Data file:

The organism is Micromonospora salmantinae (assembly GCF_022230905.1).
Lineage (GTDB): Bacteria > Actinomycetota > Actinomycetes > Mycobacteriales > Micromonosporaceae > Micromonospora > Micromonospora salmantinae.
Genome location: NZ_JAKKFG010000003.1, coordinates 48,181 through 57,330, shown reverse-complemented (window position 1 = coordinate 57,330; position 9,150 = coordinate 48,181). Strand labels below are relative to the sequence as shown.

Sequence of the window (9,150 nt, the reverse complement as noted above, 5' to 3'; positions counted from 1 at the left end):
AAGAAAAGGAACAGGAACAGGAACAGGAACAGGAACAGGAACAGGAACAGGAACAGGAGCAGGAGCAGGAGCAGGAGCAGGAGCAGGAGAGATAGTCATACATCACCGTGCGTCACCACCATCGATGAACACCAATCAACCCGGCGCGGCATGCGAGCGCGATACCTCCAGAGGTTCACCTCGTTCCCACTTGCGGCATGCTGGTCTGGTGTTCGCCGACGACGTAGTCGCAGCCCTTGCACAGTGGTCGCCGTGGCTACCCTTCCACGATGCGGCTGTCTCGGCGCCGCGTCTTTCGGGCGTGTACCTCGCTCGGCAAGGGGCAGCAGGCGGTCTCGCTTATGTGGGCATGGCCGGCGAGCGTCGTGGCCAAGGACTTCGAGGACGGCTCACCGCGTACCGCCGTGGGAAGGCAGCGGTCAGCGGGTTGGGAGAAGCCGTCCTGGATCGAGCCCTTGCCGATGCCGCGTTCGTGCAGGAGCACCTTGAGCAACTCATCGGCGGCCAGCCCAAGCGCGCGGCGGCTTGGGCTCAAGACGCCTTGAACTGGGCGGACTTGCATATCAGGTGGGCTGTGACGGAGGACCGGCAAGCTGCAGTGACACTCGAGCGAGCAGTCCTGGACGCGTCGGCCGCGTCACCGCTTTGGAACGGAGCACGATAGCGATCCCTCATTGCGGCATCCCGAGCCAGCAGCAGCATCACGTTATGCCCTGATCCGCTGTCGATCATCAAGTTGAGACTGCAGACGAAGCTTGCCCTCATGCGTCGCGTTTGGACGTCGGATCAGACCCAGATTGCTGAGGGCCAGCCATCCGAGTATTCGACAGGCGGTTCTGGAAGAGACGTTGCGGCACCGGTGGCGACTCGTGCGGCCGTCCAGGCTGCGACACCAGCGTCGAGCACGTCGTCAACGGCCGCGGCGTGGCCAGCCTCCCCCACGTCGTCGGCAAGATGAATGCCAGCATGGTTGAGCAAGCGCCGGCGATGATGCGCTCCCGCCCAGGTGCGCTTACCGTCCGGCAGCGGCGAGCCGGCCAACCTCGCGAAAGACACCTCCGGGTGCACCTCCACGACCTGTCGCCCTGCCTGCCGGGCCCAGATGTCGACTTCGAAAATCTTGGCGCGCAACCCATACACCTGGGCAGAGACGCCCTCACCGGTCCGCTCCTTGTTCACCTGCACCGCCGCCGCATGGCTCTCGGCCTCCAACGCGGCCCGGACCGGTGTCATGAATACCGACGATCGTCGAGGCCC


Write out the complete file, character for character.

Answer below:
The organism is Micromonospora salmantinae (assembly GCF_022230905.1).
Lineage (GTDB): Bacteria > Actinomycetota > Actinomycetes > Mycobacteriales > Micromonosporaceae > Micromonospora > Micromonospora salmantinae.
Genome location: NZ_JAKKFG010000003.1, coordinates 48,181 through 57,330, shown reverse-complemented (window position 1 = coordinate 57,330; position 9,150 = coordinate 48,181). Strand labels below are relative to the sequence as shown.

Sequence of the window (9,150 nt, the reverse complement as noted above, 5' to 3'; positions counted from 1 at the left end):
AAGAAAAGGAACAGGAACAGGAACAGGAACAGGAACAGGAACAGGAACAGGAACAGGAGCAGGAGCAGGAGCAGGAGCAGGAGCAGGAGAGATAGTCATACATCACCGTGCGTCACCACCATCGATGAACACCAATCAACCCGGCGCGGCATGCGAGCGCGATACCTCCAGAGGTTCACCTCGTTCCCACTTGCGGCATGCTGGTCTGGTGTTCGCCGACGACGTAGTCGCAGCCCTTGCACAGTGGTCGCCGTGGCTACCCTTCCACGATGCGGCTGTCTCGGCGCCGCGTCTTTCGGGCGTGTACCTCGCTCGGCAAGGGGCAGCAGGCGGTCTCGCTTATGTGGGCATGGCCGGCGAGCGTCGTGGCCAAGGACTTCGAGGACGGCTCACCGCGTACCGCCGTGGGAAGGCAGCGGTCAGCGGGTTGGGAGAAGCCGTCCTGGATCGAGCCCTTGCCGATGCCGCGTTCGTGCAGGAGCACCTTGAGCAACTCATCGGCGGCCAGCCCAAGCGCGCGGCGGCTTGGGCTCAAGACGCCTTGAACTGGGCGGACTTGCATATCAGGTGGGCTGTGACGGAGGACCGGCAAGCTGCAGTGACACTCGAGCGAGCAGTCCTGGACGCGTCGGCCGCGTCACCGCTTTGGAACGGAGCACGATAGCGATCCCTCATTGCGGCATCCCGAGCCAGCAGCAGCATCACGTTATGCCCTGATCCGCTGTCGATCATCAAGTTGAGACTGCAGACGAAGCTTGCCCTCATGCGTCGCGTTTGGACGTCGGATCAGACCCAGATTGCTGAGGGCCAGCCATCCGAGTATTCGACAGGCGGTTCTGGAAGAGACGTTGCGGCACCGGTGGCGACTCGTGCGGCCGTCCAGGCTGCGACACCAGCGTCGAGCACGTCGTCAACGGCCGCGGCGTGGCCAGCCTCCCCCACGTCGTCGGCAAGATGAATGCCAGCATGGTTGAGCAAGCGCCGGCGATGATGCGCTCCCGCCCAGGTGCGCTTACCGTCCGGCAGCGGCGAGCCGGCCAACCTCGCGAAAGACACCTCCGGGTGCACCTCCACGACCTGTCGCCCTGCCTGCCGGGCCCAGATGTCGACTTCGAAAATCTTGGCGCGCAACCCATACACCTGGGCAGAGACGCCCTCACCGGTCCGCTCCTTGTTCACCTGCACCGCCGCCGCATGGCTCTCGGCCTCCAACGCGGCCCGGACCGGTGTCATGAATACCGACGATCGTCGAGGCCC